There were big cheers for Barcelona's president as supporters returned to Camp Nou on Sunday for the first time since the coronavirus pandemic started.
Not the incumbent Joan Laporta, who instead took flack for his handling of the Lionel Messi affair and is currently trying to find a path to safety for a club pinned down by €1.35 billion debt (£1.1bn/$1.6bn).
Certainly, not his predecessor Josep Maria Bartomeu, whose desperation to keep the club at the peak of world football led to him bending and breaking the club's finance restrictions time and again, creating this dark situation for Barcelona.
No; they were for defender Gerard Pique, a future Barcelona president.
He is a man born for the role and has stated it is a long-term ambition. From a super-rich Catalan family, even before accumulating his own wealth and adding it to that of his pop-star partner Shakira (who is significantly wealthier), Pique comes from the type of background that has always found themselves in charge of the club.
"He has the genes for it," wrote Simon Kuper in new book The Barcelona Complex. "(His family is) a typical specimen of the burgesia (the Catalan merchant class)."
Pique's grandfather, Amador Bernabeu, was a Barcelona director for 23 years and the player himself was registered as a club member from birth, just as he has done for his sons, Milan and Sasha.
Over the years, Pique has made several important contributions to Barcelona on and off the field, but perhaps his most poignant came on Saturday.
The club's second captain, behind Sergio Busquets, took a pay cut to allow Laporta to register new signings Memphis Depay and Eric Garcia. Barcelona's dire financial state meant they were in grave danger of starting the season without their new arrivals, on top of being unable to renew Messi's contract, even on half his salary.
Pique stepped up and delivered, just as he did in the 19th-minute on Sunday when he headed home Memphis Depay's free-kick to send Barcelona on their way to a 4-2 win over Real Sociedad in the first game of the season.
If it was a script, people would complain the narrative was too heavy-handed, with Memphis only allowed to play thanks to Pique's selflessness. This season, he will play for close to nothing, by the standards of modern football's wages.
"I was born here, I grew up here, I've lived almost all my life here. This action was what needed to happen," Pique explained after the game, before announcing the other captains, Jordi Alba, Sergio Busquets and Sergi Roberto, would follow suit.
"I had to be the first (to register the players), but this is a family and we move as one. All the captains intend to adjust to what the club needs."
Barcelona's dire finances require it, with the club battling to survive after a season-and-a-half without matchday revenue. Other players may then be inspired to make sacrifices too, once the captains lead by example.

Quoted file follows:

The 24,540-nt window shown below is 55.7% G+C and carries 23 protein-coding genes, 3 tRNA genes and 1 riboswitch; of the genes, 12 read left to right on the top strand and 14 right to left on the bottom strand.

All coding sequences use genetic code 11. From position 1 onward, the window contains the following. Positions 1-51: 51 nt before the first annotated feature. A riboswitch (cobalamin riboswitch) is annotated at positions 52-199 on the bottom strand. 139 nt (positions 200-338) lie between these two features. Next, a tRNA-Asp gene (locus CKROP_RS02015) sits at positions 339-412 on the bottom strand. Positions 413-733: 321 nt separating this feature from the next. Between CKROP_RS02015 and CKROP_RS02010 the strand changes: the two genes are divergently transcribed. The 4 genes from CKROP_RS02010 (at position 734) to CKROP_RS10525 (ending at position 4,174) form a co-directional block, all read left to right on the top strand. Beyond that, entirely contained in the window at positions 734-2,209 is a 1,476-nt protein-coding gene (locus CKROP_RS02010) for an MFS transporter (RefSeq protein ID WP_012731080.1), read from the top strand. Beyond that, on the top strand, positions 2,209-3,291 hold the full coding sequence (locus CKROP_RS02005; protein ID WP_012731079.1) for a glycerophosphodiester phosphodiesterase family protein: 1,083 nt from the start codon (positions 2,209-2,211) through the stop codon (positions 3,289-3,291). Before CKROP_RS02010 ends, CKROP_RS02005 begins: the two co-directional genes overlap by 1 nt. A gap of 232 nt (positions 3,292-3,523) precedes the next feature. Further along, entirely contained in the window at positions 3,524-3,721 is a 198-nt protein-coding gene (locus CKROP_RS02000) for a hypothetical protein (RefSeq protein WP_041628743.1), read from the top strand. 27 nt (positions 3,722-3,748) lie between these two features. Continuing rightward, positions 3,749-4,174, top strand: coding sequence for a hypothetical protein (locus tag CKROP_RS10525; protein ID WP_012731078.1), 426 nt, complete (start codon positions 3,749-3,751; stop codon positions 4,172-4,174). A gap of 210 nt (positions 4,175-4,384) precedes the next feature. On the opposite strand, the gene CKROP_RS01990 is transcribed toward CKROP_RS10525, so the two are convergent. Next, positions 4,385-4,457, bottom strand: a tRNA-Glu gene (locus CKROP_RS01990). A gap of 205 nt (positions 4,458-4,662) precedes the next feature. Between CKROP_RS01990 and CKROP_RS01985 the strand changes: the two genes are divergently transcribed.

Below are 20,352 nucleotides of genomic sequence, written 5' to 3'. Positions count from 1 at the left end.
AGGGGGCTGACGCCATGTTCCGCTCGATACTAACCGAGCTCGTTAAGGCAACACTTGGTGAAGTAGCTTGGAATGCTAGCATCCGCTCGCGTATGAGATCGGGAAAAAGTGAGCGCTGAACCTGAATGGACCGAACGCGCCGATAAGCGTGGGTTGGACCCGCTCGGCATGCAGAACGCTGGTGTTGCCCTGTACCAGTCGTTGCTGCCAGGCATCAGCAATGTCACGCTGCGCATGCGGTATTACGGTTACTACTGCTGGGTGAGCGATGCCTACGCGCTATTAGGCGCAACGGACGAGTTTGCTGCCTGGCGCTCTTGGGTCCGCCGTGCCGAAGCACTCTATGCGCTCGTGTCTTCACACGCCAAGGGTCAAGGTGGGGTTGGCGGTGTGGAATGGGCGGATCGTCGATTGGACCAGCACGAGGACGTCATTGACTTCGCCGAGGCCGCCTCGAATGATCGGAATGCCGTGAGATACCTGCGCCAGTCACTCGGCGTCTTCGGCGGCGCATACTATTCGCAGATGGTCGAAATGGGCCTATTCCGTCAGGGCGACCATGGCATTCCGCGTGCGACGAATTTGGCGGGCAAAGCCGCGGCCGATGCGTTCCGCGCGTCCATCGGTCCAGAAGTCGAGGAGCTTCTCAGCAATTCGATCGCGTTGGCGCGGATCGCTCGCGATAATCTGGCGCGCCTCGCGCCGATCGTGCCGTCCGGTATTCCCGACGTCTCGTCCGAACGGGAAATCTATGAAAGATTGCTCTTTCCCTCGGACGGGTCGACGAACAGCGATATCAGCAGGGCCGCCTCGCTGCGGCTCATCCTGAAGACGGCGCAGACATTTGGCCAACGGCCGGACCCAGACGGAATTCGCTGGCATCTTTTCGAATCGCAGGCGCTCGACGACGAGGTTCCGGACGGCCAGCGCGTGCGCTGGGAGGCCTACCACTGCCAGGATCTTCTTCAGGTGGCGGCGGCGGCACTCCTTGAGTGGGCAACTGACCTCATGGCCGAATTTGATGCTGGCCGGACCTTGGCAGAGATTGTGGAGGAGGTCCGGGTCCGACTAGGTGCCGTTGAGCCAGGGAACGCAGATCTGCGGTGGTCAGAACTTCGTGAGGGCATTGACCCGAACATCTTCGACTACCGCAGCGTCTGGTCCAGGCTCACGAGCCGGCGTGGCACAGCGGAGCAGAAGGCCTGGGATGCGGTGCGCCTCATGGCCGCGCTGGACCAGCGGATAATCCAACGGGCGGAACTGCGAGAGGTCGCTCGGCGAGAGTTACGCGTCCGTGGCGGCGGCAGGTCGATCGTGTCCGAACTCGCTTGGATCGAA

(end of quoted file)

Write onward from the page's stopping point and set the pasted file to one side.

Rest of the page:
"They spent the €220m (£189m/$261m) from the Neymar transfer disproportionately and at lighting speed," Laporta told the media on Monday, revealing the club had a negative net worth of €451m (£384m/$531m).
"That is when the salaries shot up. We'll have to change the model and invest in La Masia, making more proportionate investments with more sporting logic."
It will take Laporta and his board years to get the club back to a strong financial position if they can, and regardless of what happens, there is no getting away from the fact he is the president that lost Messi, even if blame can and should be pointed at Bartomeu.
It is important for a president to be able to show strong leadership, not just in the good times but in the bad. Pique led the way in admitting culpability after Barcelona's 8-2 humiliation by Bayern Munich in August 2020, offering to leave if the club considered it right.
"The club needs change," he said. "I am the first to say that I will go if new blood has to come in."
That painful defeat shook Barcelona to its core and set the wheels in motion for Messi's departure, too, as he tried to escape last summer.
"I'm certain that we need people at the head of Barca who have grown up loving our colors," wrote former Barcelona striker Bojan Krkic in Sport a couple of months later.
"We cannot afford to have neutral leaders, instead those who are committed to defending the badge.
"I admire Pique for his values, for his character, for his commitment and for the assuredness he transmits in everything he does. Pique, president!"
By the time he does eventually run for the post, which might not be for years yet, he will have amassed sufficient experience in the business world. Pique is an entrepreneur already.
He is president and founder of Kosmos, a company 'merging technology, media and sports innovation', through which he bought FC Andorra. The defender has also revamped the Davis Cup as part of a $3 billion dollar partnership between Kosmos and the International Tennis Federation.
Pique set up a meeting between Bartomeu and Rakuten CEO Hiroshi Mikitani in San Francisco in 2015, which led to the company becoming Barcelona's main sponsor.
From dinners with Facebook founder Mark Zuckerberg to a growing relationship with internet celebrity Ibai Lanos, Pique has his fingers in many pies, as well as still holding down a starting spot at Barcelona. While some have criticized his extracurricular activities, others see them as the first steps towards the presidency.
His latest gesture won't be forgotten by the socios, when his name eventually appears on their ballot sheets.